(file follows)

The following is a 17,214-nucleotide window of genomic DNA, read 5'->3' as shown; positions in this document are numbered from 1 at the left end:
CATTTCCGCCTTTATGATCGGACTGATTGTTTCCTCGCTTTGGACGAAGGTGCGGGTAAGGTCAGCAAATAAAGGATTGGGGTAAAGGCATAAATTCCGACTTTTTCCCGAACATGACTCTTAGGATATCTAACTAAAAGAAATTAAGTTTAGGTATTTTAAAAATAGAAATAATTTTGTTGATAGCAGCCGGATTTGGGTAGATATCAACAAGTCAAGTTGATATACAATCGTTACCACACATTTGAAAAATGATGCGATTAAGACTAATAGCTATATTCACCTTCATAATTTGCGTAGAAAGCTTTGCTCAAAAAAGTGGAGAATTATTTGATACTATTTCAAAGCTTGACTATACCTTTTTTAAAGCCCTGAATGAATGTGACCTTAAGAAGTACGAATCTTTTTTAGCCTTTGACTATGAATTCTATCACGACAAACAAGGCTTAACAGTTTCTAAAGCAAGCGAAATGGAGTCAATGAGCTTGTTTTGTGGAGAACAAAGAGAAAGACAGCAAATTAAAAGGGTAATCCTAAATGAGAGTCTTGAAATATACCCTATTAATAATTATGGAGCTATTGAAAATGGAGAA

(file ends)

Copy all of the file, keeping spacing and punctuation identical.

The following is a 17,214-nucleotide window of genomic DNA, read 5'->3' as shown; positions in this document are numbered from 1 at the left end:
CATTTCCGCCTTTATGATCGGACTGATTGTTTCCTCGCTTTGGACGAAGGTGCGGGTAAGGTCAGCAAATAAAGGATTGGGGTAAAGGCATAAATTCCGACTTTTTCCCGAACATGACTCTTAGGATATCTAACTAAAAGAAATTAAGTTTAGGTATTTTAAAAATAGAAATAATTTTGTTGATAGCAGCCGGATTTGGGTAGATATCAACAAGTCAAGTTGATATACAATCGTTACCACACATTTGAAAAATGATGCGATTAAGACTAATAGCTATATTCACCTTCATAATTTGCGTAGAAAGCTTTGCTCAAAAAAGTGGAGAATTATTTGATACTATTTCAAAGCTTGACTATACCTTTTTTAAAGCCCTGAATGAATGTGACCTTAAGAAGTACGAATCTTTTTTAGCCTTTGACTATGAATTCTATCACGACAAACAAGGCTTAACAGTTTCTAAAGCAAGCGAAATGGAGTCAATGAGCTTGTTTTGTGGAGAACAAAGAGAAAGACAGCAAATTAAAAGGGTAATCCTAAATGAGAGTCTTGAAATATACCCTATTAATAATTATGGAGCTATTGAAAATGGAGAA